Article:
NCLEX-PN is short for National Council Licensure Examination-Practical Nursing. It is the only test in the United States used to measure the competency and career-readiness of nurses. The test is taken on a computer, and consists of 85 to 205 questions. The questions you receive will depend on your answers: answering correctly will result in harder questions, while incorrect answers will result in easier ones. The test will continue until the computer decides you have shown your proficiency in the required topics, you've reached the maximum examination time of five hours or you run out of fresh questions. Due to the complicated nature of the test, its standards and the statistical elements used to evaluate a candidate's score, it is nearly impossible to accurately calculate whether you've passed the exam or not. There are some guidelines that will give you a rough idea whether you've passed or failed.
Take Timed Standardized Exam
Answer at least the minimum number of questions. The NCLEX-PN has anywhere between 85 and 205 available questions. If you do not answer at least 85 questions in the five hours allotted, you will automatically fail the exam. There is no connection between the number of questions you answer and your chances of passing or failing. Do not attempt to cheat during your exam. Evidence of cheating will lead to your scores being thrown out. You could also face further action, or be banned from taking the NCLEX-PN in the future.
Reach Competency Level
Show a competency of at least 95 percent on the questions presented. This is difficult for you to judge, because the computer bases your competency on a set of standards built around a complex statistical algorithm. If the computer tells you that you have completed the test before you reach the maximum number of questions, it is a good indication you have reached the required competency level.
Understand the standards of the test. These standards are determined by the National Council of State Boards of Nursing (NCSBN), and are reevaluated every three years. Passing standards are set at -.21 logits through March 31, 2020. A logit is a is unit of measurement in statistics. For the purposes of the NCLEX-PN, the logit is the deviation from a test-taker's abilities (her answers on the exam) to her potential (the difficulty of the questions). Because of this complex formula, and the fact that you can't know whether you answered a question correctly until your results are released, it is impossible to estimate whether you've met the computer's competency standards.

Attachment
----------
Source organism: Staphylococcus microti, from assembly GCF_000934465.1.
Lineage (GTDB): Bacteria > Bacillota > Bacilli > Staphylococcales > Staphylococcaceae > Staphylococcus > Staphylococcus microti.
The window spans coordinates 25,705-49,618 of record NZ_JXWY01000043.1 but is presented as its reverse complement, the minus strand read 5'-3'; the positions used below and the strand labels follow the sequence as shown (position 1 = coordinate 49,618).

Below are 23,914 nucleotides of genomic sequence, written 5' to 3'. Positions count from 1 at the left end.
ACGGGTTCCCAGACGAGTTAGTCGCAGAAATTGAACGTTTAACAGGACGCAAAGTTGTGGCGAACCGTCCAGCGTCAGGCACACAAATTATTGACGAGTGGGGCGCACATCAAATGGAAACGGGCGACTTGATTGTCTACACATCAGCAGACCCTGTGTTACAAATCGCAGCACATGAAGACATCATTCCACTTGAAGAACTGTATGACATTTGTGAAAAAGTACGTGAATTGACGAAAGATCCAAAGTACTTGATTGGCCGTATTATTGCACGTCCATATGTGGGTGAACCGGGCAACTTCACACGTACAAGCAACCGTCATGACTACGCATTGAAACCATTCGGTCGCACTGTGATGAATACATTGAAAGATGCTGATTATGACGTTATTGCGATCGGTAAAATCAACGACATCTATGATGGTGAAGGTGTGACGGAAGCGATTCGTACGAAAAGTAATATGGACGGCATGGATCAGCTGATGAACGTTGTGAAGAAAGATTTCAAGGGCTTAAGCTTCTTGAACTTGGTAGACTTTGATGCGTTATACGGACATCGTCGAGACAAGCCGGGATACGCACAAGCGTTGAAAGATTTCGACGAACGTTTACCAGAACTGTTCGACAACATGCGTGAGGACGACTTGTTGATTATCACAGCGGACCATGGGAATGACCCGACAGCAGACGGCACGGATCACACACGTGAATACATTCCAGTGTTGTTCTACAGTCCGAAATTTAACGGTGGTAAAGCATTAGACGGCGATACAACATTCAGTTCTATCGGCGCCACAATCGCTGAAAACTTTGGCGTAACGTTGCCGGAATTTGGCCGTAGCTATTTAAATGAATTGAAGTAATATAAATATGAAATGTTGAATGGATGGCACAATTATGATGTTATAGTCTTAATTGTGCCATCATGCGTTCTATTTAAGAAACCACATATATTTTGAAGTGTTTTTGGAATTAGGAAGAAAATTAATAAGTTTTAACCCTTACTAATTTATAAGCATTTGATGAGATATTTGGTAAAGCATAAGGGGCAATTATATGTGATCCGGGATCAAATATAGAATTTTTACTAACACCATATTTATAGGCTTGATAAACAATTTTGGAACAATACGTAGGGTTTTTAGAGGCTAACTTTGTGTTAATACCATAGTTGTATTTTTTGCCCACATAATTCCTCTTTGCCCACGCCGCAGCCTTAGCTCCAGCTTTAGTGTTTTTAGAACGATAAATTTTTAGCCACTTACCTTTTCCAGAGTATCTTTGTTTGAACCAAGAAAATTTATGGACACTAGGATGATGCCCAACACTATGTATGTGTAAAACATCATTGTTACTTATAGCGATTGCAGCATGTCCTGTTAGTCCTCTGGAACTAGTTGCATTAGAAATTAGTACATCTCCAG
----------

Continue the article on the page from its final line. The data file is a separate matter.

Statistical Computation of Scores
Do not try to estimate your scores at home. Because the test is based on statistics and algorithms, and not a 0 to 100 percent grading scale, you will only frustrate yourself. Scores are mailed out roughly four weeks after the examination date.
Accuracy of Exam
Have confidence that your test was accurately assessed. In addition to the computer itself, the NCSBN's testing service verifies your results. The testing service is comprised of members of the NCSBN who have previously passed the exam, as well as statisticians and test writers. This is the same group that helps to develop the test questions and scoring standards, so they are very well versed in the test, its formats and the competency standards. This process of second-checking every test eliminates computer error and protects the integrity of the NCLEX-PN.
- The NCSBN most recently updated its criteria for the NCLEX-PN at the end of 2007, with the standards taking effect in early 2008. That means the standards will be up for revision once again in late 2010 to early 2011.
- The NCSBN estimates only 86 percent of first-time test-takers pass the NCLEX-PN. If you fail on your first attempt, you may retake the examination a minimum of 45 to 90 days after your first exam.
- Do not attempt to cheat during your exam. Evidence of cheating will lead to your scores being thrown out. You could also face further action, or be banned from taking the NCLEX-PN in the future.
Elizabeth Falwell has been writing for the TV news industry since 2005. Her work has appeared on WXII 12 News, WMGT 41 News, NewParent.com and multiple parenting blogs. A graduate of the S.I. Newhouse School at Syracuse University, Falwell holds a Master of Science in broadcast journalism.